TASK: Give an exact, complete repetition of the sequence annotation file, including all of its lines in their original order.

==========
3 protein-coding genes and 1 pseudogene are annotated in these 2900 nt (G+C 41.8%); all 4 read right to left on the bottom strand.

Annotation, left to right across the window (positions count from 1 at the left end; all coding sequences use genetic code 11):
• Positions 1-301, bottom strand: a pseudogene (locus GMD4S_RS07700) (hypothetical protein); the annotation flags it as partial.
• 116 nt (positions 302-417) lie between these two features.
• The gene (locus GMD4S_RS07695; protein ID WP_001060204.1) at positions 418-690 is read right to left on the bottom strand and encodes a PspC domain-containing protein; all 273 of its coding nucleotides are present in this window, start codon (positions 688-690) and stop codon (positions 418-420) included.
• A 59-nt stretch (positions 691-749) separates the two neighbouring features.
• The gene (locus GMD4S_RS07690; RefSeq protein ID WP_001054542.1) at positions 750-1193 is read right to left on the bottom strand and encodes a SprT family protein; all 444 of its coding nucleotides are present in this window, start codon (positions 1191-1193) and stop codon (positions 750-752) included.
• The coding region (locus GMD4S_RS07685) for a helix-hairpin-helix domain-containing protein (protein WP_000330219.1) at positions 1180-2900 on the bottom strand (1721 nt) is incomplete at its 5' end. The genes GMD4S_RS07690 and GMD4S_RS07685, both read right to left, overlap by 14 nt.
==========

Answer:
3 protein-coding genes and 1 pseudogene are annotated in these 2900 nt (G+C 41.8%); all 4 read right to left on the bottom strand.

Annotation, left to right across the window (positions count from 1 at the left end; all coding sequences use genetic code 11):
• Positions 1-301, bottom strand: a pseudogene (locus GMD4S_RS07700) (hypothetical protein); the annotation flags it as partial.
• 116 nt (positions 302-417) lie between these two features.
• The gene (locus GMD4S_RS07695; protein ID WP_001060204.1) at positions 418-690 is read right to left on the bottom strand and encodes a PspC domain-containing protein; all 273 of its coding nucleotides are present in this window, start codon (positions 688-690) and stop codon (positions 418-420) included.
• A 59-nt stretch (positions 691-749) separates the two neighbouring features.
• The gene (locus GMD4S_RS07690; RefSeq protein ID WP_001054542.1) at positions 750-1193 is read right to left on the bottom strand and encodes a SprT family protein; all 444 of its coding nucleotides are present in this window, start codon (positions 1191-1193) and stop codon (positions 750-752) included.
• The coding region (locus GMD4S_RS07685) for a helix-hairpin-helix domain-containing protein (protein WP_000330219.1) at positions 1180-2900 on the bottom strand (1721 nt) is incomplete at its 5' end. The genes GMD4S_RS07690 and GMD4S_RS07685, both read right to left, overlap by 14 nt.